13 October 2021

Regensburg Develops New Climate Resilience Strategy

ICLEI member Regensburg’s dense (and historic) urban center faces increasing temperatures in summer, along with heavy rain and issues with air circulation. It just so happens that this historic inner city is also a UNESCO World Heritage site, which not only calls for the preservation of the area from the impacts of climate change, but also for careful planning that takes into account the restrictions intended to protect the site. The City’s new Climate Resilience Strategy centers the challenges mentioned above, among others, and according to Katharina Schätz, Climate Resilience Manager ( Klimaresilienzmanagerin) in Regensburg (Germany); “the goal is to develop measures that make a difference in practice, as well as basic measures like an urban heat map that show where to localise them.”

This new strategy comes just as Regensburg has begun to take part in the ARCH Mutual Learning Framework. In this framework, Regensburg has teamed up with other cities facing similar climate hazards, like Hamburg (Germany), Liverpool (United Kingdom) and Thessaloniki (Greece). As part of the Mutual Learning Framework and through a series of collaborative workshops, these cities gather to exchange ideas and resilience-boosting practices for their historic areas.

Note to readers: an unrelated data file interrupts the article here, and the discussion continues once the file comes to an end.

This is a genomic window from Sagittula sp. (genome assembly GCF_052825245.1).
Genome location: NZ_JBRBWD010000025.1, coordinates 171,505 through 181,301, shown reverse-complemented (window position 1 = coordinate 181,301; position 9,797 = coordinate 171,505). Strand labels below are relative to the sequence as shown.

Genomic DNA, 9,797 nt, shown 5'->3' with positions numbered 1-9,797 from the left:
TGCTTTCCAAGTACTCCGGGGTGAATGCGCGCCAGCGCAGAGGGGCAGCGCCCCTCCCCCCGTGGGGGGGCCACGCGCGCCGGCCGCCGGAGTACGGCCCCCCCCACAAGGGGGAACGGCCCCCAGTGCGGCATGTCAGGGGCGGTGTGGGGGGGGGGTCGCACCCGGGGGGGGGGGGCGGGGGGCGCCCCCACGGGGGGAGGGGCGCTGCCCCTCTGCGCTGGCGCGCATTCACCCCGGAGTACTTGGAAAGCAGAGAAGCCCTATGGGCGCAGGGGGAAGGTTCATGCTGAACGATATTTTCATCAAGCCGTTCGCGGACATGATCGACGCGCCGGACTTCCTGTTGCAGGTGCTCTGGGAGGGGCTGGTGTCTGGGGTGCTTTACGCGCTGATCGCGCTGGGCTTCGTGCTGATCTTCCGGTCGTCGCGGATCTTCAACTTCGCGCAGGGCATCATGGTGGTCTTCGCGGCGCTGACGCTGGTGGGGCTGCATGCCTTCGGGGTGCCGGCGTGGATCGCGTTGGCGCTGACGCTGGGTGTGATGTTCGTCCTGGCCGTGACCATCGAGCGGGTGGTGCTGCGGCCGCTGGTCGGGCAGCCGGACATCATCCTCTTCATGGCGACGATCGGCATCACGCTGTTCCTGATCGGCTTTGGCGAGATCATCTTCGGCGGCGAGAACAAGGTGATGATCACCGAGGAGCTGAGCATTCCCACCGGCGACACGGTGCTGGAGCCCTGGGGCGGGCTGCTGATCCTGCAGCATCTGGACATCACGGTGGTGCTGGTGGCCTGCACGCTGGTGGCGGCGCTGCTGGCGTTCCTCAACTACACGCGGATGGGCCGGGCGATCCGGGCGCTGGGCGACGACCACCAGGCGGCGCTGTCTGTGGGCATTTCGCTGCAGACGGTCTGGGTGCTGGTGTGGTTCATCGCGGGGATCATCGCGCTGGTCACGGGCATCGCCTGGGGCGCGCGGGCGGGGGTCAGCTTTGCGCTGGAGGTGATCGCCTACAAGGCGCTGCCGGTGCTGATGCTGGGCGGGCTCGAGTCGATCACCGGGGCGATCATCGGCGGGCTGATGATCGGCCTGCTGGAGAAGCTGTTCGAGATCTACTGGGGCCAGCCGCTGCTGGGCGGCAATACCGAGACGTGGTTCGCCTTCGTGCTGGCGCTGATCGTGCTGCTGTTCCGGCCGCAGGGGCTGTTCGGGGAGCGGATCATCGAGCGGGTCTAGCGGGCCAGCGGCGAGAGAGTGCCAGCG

This networked approach blends well with Regensburg’s iterative mindset when it comes to building its Climate Resilience Strategy. The plan has been developed in two parts: In 2019, with a focus on developing the pieces of the strategy that deal with water management, and now, in 2021, with heat taking a more central role. This will ultimately, lead to a strategy for heat management. All this has been informed by an interactive and collaborative process, with surveys reaching more than 1600 respondents from stakeholders, and workshops throughout.

Schätz also noted that this is not the first time that Regensburg has begun to think about climate resilience; “I attended the European Resilience Forum in 2019 as a climate resilience manager, which was very motivating and helpful, especially in getting new contacts and tips how to start such a big change. Also the ARCH project is very helpful…” This resilience work can also be traced back to local research projects starting in 2009, like the “Experimenteller Wohnungs- und Städtebau,“ an experimental and innovative model that linked climate adaptation, housing and urban planning. Now, the hope is that the ideas outlined in Regensburg’s Climate Resilience Strategy will help inform the forthcoming Urban Development Plan, which will guide policy through 2040.

Now, Regensburg is moving toward the implementation phase of its new Climate Resilience Strategy, during which the City will put into practice solutions like de-paving for more permeable surfaces, re-greening of different spaces and awareness-raising efforts. The City and its residents are soon to see the results of their work in action: a resilience-building process that is connected, inclusive and informed by Regensburg’s involvement in cross-city collaboration.

To learn more about Regensburg's Climate Reslience Strategy, click here.